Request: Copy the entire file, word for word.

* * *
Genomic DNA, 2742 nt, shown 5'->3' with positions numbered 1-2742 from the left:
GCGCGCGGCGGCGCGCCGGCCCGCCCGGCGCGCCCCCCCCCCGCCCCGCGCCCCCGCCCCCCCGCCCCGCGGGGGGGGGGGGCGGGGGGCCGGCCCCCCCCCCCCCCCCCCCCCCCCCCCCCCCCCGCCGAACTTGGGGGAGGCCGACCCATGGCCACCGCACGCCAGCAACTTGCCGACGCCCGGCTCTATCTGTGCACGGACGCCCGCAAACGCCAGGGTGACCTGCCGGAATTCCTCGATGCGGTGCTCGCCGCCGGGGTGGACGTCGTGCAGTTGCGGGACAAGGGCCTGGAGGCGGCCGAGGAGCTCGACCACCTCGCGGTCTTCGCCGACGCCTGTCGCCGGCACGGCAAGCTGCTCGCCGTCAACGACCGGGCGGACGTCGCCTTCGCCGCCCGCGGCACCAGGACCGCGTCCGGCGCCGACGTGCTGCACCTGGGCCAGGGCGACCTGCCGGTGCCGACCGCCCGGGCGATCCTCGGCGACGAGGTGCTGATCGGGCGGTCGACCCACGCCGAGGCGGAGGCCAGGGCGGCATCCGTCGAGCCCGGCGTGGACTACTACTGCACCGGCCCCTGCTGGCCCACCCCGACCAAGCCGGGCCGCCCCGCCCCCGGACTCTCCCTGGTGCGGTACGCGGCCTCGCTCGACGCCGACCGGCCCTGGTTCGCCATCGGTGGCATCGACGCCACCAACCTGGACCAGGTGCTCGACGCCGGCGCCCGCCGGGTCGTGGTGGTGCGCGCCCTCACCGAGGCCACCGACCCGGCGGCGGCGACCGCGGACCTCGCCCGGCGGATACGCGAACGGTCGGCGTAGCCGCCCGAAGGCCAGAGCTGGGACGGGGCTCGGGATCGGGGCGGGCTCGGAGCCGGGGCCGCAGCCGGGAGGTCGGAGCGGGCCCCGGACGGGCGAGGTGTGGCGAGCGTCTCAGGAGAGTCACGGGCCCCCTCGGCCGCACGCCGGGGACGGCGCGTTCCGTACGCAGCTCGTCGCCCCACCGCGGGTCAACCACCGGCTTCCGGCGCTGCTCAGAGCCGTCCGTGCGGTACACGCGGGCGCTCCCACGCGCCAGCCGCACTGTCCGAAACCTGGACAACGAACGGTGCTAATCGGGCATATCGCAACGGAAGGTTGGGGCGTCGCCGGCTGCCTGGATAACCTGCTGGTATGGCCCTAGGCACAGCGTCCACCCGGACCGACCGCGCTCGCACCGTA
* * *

Genomic DNA, 2742 nt, shown 5'->3' with positions numbered 1-2742 from the left:
GCGCGCGGCGGCGCGCCGGCCCGCCCGGCGCGCCCCCCCCCCGCCCCGCGCCCCCGCCCCCCCGCCCCGCGGGGGGGGGGGGCGGGGGGCCGGCCCCCCCCCCCCCCCCCCCCCCCCCCCCCCCCCGCCGAACTTGGGGGAGGCCGACCCATGGCCACCGCACGCCAGCAACTTGCCGACGCCCGGCTCTATCTGTGCACGGACGCCCGCAAACGCCAGGGTGACCTGCCGGAATTCCTCGATGCGGTGCTCGCCGCCGGGGTGGACGTCGTGCAGTTGCGGGACAAGGGCCTGGAGGCGGCCGAGGAGCTCGACCACCTCGCGGTCTTCGCCGACGCCTGTCGCCGGCACGGCAAGCTGCTCGCCGTCAACGACCGGGCGGACGTCGCCTTCGCCGCCCGCGGCACCAGGACCGCGTCCGGCGCCGACGTGCTGCACCTGGGCCAGGGCGACCTGCCGGTGCCGACCGCCCGGGCGATCCTCGGCGACGAGGTGCTGATCGGGCGGTCGACCCACGCCGAGGCGGAGGCCAGGGCGGCATCCGTCGAGCCCGGCGTGGACTACTACTGCACCGGCCCCTGCTGGCCCACCCCGACCAAGCCGGGCCGCCCCGCCCCCGGACTCTCCCTGGTGCGGTACGCGGCCTCGCTCGACGCCGACCGGCCCTGGTTCGCCATCGGTGGCATCGACGCCACCAACCTGGACCAGGTGCTCGACGCCGGCGCCCGCCGGGTCGTGGTGGTGCGCGCCCTCACCGAGGCCACCGACCCGGCGGCGGCGACCGCGGACCTCGCCCGGCGGATACGCGAACGGTCGGCGTAGCCGCCCGAAGGCCAGAGCTGGGACGGGGCTCGGGATCGGGGCGGGCTCGGAGCCGGGGCCGCAGCCGGGAGGTCGGAGCGGGCCCCGGACGGGCGAGGTGTGGCGAGCGTCTCAGGAGAGTCACGGGCCCCCTCGGCCGCACGCCGGGGACGGCGCGTTCCGTACGCAGCTCGTCGCCCCACCGCGGGTCAACCACCGGCTTCCGGCGCTGCTCAGAGCCGTCCGTGCGGTACACGCGGGCGCTCCCACGCGCCAGCCGCACTGTCCGAAACCTGGACAACGAACGGTGCTAATCGGGCATATCGCAACGGAAGGTTGGGGCGTCGCCGGCTGCCTGGATAACCTGCTGGTATGGCCCTAGGCACAGCGTCCACCCGGACCGACCGCGCTCGCACCGTA